Stop virus surge to protect Christmas, warns PM as more restrictions expected
By Jane Kirby and Aine Fox, PA
Boris Johnson has warned actions to stop a second surge of coronavirus must be “tough now” in order to “protect” Christmas.
His words came as stricter new measures are set to be announced for the North East of England, including a 10pm curfew on pubs and restaurants.
The PM said people have to be “both confident and cautious” and that it is “crucial” the country does not re-enter “some great lockdown again that stops business from functioning”.
He told The Sun: “Christmas we want to protect, and we want everyone to have a fantastic Christmas.
“But the only way to make sure the country is able to enjoy Christmas is to be tough now.
“So if we can grip it now, stop the surge, arrest the spike, stop the second hump of the dromedary, flatten the second hump.”
He spoke as people in the North East await an announcement on Thursday on new measures which are expected to come into effect from midnight.
Newcastle upon Tyne has also seen a sharp rise in its rate, up from 51.2 to 64.1, with 194 new cases in the seven days to September 13.
There were 141 new cases in South Tyneside, up from 92 the previous week, and 198 in county Durham, a rise from 172.
Newcastle City Council leader Nick Forbes told BBC Radio 4’s Today programme his team had sent proposals to the Department of Health for pubs and restaurants to close at 10pm and for people to be banned from socialising outside their bubble.
“We know from the tracing that we’re doing, that the three main areas where we’re seeing the spread of the virus at the moment are in pubs and bars, in people’s homes….and in grassroots sports,” he said.
“So in pubs and restaurants, we’ve asked for a 10pm curfew or 10pm closure of all pubs and restaurants.
“And we’ve also asked for table service only to prevent people congregating and standing around bar areas. It’s much easier for people to maintain social distancing if it’s seating only.
“We’ve asked for people to only have contact between households if they’re in a social bubble, and for people not to make contact with people outside of their own households or their own social bubble.”
He said one exemption to this rule would be for extended family members who provide childcare.
Mr Forbes said people needed to understand that “if we don’t get on top of this now, it’s going to get out of control”.
Some 40,000 students were expected back in the city and there was now a need for extra testing capacity to keep them safe, he added.
“I think we should all be deeply concerned about the rapid increase in the number of coronavirus cases we have seen over the last week in the North East,” he said.
“And not just the rapid rise in numbers, but also the fact that the average age of people being infected is going up as well.
“Last week 60% of the people that were being tested were between the ages of 18 and 30.
“That is now starting to reach into older age groups as well.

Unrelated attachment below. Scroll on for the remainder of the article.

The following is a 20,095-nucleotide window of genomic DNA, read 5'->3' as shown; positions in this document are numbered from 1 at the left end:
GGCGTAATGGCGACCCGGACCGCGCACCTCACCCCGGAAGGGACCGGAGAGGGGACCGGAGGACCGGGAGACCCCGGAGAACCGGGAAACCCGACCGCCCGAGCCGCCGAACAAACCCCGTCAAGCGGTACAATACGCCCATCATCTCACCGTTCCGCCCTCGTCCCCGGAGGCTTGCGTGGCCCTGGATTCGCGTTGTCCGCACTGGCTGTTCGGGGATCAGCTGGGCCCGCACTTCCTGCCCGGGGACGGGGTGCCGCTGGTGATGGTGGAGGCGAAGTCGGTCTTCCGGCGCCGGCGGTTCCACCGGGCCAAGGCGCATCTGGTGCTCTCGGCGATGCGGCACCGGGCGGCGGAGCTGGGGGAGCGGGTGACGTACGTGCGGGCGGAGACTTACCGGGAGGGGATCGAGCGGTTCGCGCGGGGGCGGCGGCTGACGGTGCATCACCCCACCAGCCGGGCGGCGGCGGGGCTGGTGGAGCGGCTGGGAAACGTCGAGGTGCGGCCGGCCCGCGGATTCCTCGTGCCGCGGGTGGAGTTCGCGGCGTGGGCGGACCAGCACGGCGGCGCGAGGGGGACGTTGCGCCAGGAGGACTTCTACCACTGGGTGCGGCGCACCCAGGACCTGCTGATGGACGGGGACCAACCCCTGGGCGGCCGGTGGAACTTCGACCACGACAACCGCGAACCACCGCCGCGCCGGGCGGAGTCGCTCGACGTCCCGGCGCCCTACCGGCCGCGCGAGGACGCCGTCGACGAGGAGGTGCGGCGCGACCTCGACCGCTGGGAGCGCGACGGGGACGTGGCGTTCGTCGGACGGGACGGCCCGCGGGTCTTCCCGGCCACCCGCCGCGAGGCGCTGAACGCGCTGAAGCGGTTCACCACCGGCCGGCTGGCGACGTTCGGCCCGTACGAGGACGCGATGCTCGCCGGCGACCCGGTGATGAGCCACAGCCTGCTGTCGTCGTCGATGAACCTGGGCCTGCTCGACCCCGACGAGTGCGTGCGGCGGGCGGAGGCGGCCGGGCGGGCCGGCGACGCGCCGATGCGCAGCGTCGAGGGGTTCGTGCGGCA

“We know that when it starts to affect older people that’s when you start to get the hospitalisations and sadly also the mortality too.
“That’s why we are acting now as a preventative measure to try to put off any further spread of the virus and ensure that we don’t end up here in the North East in a more restrictive lockdown instead.”
In south Wales, a local lockdown will come into force from 6pm on Thursday, meaning people must not enter or leave the Rhondda Cynon Taf area without a reasonable excuse.
Under new rules, licensed pubs, bars and restaurants in the area will have to close at 11pm – and meetings with other people indoors will not be allowed, including for extended households.
The area has the highest testing positivity rate in Wales, with the seven-day new case rate at 82.1 per 100,000 people in the area.
Meanwhile, on Wednesday evening, Professor Anthony Costello, a former World Health Organisation director who sits on the independent Sage panel, said England’s chief medical officer, Professor Chris Whitty, had asked for a national two-week lockdown.
Prof Costello tweeted: “I’m hearing from a well-connected person that government now thinks, in absence of testing, there are 38,000 infections per day.
“Chris Whitty is advising PM for a two-week national lockdown.”
Health minister Edward Argar played down those reports on Thursday, telling Sky News: “It is not something I have seen within the department.
“The Prime Minister has been very clear on this.
“He doesn’t want to see another national lockdown.
“He wants to see people abiding by the regulations and making the local lockdowns work.”
The spikes in infection rates come as Mr Johnson admitted there is not enough capacity in the testing system after demand “massively accelerated” in recent weeks.
He told MPs at the Liaison Committee on Wednesday: “We don’t have enough testing capacity now because, in an ideal world, I would like to test absolutely everybody that wants a test immediately.”
He said the virus was spreading from the young to the more vulnerable elderly, with the rate of cases among the over-80s doubling in just days – and warned that would “lead to mortality”.
On Thursday afternoon, Baroness Dido Harding, who is interim executive chairwoman of the National Institute for Health Protection and oversees the NHS Test and Trace system, is due to give evidence to the Commons Science and Technology Committee.
Following the publication of the latest test-and-trace figures last week, the Tory peer insisted the system was “working” despite key targets being missed and the number of close contacts being reached falling to a record low.